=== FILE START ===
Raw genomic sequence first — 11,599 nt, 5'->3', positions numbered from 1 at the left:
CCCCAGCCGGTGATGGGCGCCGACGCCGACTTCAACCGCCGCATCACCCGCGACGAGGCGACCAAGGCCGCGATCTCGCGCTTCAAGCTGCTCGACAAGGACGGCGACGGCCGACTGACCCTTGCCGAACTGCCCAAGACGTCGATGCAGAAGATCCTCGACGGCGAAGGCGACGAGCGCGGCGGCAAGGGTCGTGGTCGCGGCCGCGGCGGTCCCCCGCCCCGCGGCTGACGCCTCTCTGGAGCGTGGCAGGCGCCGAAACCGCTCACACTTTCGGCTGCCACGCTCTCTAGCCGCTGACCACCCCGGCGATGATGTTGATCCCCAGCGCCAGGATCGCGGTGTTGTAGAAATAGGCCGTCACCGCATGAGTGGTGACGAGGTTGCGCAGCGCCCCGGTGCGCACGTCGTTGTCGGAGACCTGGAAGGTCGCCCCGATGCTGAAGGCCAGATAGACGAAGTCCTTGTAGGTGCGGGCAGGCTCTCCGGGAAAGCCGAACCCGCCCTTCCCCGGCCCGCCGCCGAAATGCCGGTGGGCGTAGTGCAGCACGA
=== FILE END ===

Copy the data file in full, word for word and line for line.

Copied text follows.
Raw genomic sequence first — 11,599 nt, 5'->3', positions numbered from 1 at the left:
CCCCAGCCGGTGATGGGCGCCGACGCCGACTTCAACCGCCGCATCACCCGCGACGAGGCGACCAAGGCCGCGATCTCGCGCTTCAAGCTGCTCGACAAGGACGGCGACGGCCGACTGACCCTTGCCGAACTGCCCAAGACGTCGATGCAGAAGATCCTCGACGGCGAAGGCGACGAGCGCGGCGGCAAGGGTCGTGGTCGCGGCCGCGGCGGTCCCCCGCCCCGCGGCTGACGCCTCTCTGGAGCGTGGCAGGCGCCGAAACCGCTCACACTTTCGGCTGCCACGCTCTCTAGCCGCTGACCACCCCGGCGATGATGTTGATCCCCAGCGCCAGGATCGCGGTGTTGTAGAAATAGGCCGTCACCGCATGAGTGGTGACGAGGTTGCGCAGCGCCCCGGTGCGCACGTCGTTGTCGGAGACCTGGAAGGTCGCCCCGATGCTGAAGGCCAGATAGACGAAGTCCTTGTAGGTGCGGGCAGGCTCTCCGGGAAAGCCGAACCCGCCCTTCCCCGGCCCGCCGCCGAAATGCCGGTGGGCGTAGTGCAGCACGA